Canada posts massive job gains in September as employment back to pre-pandemic level



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Canada posts massive job gains in September as employment back to pre-pandemic level

On Friday, data from Statistics Canada had unmasked that the Canadian economy, the ninth-largest across the globe by nominal GDP (Gross Domestic Product) and the fifteenth-largest by PPP (Purchasing Power Parity), had created a decent number of jobs in September, as employment roared back to a pre-pandemic level with unemployment rate plunging to a fresh 18-month low, suggesting a brightening up of outlook over coming months as delta cases ebbed and a longer-than-anticipated supply chain constrain seems to be waning.

In the latest flashpoint of an upbeat labour market activity in Canada, a riant employment data released earlier in the day came against the backdrop of a US labour market which has been gaining tractions lately despite missing September nonfarm payrolls estimate, as layoffs had dipped sharply and hourly wages rose to 0.6 per cent compared to a 0.4 per cent a month earlier.

Aside from that, data from Statistics Russia also had reported last month that the nation’s employment had reached a pre-pandemic level, however, leading EU economies had still been scuffling amid a lingering worker shortage with UK facing off a cataclysmic worker shortage which could potentially hinder economic activities during an all-important holiday season ahead.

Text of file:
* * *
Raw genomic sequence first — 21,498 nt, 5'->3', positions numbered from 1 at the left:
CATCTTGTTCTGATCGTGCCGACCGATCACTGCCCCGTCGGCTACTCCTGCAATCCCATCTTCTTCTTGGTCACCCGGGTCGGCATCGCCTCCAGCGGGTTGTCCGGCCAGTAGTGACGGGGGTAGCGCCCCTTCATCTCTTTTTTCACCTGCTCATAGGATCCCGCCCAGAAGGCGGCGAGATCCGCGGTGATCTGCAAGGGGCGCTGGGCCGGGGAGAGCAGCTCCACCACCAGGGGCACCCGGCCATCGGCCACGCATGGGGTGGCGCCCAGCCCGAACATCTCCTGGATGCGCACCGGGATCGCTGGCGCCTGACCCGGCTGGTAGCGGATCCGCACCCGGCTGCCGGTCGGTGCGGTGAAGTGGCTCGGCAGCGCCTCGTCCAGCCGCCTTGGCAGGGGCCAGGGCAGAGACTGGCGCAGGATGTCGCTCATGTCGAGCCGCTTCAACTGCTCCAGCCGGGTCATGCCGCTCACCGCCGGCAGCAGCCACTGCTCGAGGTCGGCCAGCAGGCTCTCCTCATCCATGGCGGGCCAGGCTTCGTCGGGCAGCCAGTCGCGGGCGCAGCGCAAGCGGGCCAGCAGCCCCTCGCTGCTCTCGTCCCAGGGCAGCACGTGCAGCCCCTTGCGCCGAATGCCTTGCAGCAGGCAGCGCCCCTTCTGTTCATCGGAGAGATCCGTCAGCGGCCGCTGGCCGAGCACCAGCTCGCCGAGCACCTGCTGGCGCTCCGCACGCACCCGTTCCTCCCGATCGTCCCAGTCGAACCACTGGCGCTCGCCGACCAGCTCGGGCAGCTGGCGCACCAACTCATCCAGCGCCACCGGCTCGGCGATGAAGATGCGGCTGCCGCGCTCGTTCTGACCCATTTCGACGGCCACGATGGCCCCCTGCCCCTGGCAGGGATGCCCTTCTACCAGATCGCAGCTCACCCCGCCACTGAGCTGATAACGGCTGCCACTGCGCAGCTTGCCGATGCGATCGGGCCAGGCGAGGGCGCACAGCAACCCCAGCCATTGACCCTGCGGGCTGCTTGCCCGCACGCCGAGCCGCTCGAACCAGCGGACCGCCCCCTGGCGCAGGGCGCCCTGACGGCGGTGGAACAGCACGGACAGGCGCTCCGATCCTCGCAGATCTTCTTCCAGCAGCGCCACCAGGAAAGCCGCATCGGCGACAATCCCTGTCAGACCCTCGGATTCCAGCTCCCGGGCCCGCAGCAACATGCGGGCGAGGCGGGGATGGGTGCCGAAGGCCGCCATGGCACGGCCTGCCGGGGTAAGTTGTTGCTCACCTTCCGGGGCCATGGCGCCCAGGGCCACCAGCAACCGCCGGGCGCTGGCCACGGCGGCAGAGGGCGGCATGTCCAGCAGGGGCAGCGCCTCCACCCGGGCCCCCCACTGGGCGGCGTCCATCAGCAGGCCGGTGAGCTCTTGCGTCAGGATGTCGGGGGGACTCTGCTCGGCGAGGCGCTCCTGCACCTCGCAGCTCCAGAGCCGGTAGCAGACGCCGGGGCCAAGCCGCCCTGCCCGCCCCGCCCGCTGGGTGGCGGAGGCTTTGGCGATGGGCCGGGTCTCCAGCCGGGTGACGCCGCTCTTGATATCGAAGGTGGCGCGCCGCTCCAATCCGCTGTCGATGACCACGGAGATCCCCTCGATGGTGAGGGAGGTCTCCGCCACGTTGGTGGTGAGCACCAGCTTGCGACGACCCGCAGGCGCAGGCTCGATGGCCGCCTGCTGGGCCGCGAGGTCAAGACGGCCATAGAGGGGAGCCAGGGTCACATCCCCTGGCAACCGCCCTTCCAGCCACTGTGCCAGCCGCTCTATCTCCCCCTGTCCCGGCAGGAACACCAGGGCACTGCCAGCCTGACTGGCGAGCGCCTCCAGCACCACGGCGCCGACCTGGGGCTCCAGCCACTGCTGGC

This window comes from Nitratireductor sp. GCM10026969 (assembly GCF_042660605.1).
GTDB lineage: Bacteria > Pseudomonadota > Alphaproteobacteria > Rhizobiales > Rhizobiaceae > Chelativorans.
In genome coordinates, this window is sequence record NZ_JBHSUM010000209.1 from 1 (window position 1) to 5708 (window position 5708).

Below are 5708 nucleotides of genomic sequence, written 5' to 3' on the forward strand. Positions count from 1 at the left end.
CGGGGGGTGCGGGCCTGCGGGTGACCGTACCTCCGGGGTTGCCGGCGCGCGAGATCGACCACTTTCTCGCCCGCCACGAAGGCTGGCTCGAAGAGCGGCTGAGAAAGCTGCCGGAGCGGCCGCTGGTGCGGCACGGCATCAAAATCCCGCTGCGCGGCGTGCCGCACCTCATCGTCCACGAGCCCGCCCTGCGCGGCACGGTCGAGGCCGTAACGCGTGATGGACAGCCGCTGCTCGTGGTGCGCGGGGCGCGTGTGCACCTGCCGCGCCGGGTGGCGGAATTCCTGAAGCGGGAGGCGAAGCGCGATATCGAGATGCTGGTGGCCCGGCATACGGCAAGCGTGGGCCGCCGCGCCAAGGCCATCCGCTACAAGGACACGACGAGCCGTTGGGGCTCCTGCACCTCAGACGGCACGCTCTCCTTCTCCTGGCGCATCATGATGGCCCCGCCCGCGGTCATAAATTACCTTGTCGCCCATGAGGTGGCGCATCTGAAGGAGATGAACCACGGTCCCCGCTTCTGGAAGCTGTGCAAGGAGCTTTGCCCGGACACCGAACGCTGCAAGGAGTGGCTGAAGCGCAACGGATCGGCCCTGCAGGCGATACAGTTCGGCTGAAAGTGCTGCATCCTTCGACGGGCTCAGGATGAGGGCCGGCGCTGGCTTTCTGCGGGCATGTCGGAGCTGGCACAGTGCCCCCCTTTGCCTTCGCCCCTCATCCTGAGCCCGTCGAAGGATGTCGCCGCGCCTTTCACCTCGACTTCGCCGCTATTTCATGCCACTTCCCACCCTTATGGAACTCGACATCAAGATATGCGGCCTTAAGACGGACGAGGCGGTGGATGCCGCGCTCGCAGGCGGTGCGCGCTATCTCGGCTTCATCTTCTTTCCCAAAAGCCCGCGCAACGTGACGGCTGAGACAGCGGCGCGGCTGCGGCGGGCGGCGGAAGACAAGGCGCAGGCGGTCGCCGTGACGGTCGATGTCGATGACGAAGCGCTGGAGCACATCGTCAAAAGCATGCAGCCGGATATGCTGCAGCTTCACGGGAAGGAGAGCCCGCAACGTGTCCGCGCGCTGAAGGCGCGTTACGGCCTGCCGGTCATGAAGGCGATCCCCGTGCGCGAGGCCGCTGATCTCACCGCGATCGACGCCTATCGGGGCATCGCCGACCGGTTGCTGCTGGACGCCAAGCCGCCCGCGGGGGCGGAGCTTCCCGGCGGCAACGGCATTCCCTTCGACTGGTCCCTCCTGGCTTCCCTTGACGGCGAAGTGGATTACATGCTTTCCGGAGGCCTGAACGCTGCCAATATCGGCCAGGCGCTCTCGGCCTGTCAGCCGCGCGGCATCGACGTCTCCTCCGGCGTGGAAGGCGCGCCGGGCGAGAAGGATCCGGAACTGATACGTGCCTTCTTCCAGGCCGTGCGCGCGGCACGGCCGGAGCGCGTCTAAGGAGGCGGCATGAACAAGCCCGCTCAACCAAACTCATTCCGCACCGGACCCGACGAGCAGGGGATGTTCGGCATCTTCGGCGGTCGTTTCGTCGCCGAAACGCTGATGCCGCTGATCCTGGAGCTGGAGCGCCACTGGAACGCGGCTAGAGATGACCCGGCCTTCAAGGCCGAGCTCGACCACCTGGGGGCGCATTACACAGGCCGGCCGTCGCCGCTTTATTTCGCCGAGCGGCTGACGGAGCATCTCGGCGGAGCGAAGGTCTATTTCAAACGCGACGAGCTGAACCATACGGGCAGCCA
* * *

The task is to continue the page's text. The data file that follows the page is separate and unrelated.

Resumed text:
Canada’s employment pushes back to pre-pandemic levels

According to data from Statistics Canada, the N. American G20 economy had added 157,100 new full-time jobs in September with unemployment rate retreating to 6.9 per cent, the lowest since a pre-pandemic peak reached on February 2020, beating an analysts’ estimate of jobless rate of 7.1 per cent.

Meanwhile, expressing an out-and-out optimism over Canada’s latest labour market reading, a chief economist at Desjardins Group, Jimmy Jean said, “It's very solid and shows that Canada is doing well in that fourth wave.

However, the BoC (Bank of Canada) would likely to take a more cautious approach before fostering an aggressive stance on hiking its benchmark borrowing costs, suggested analysts.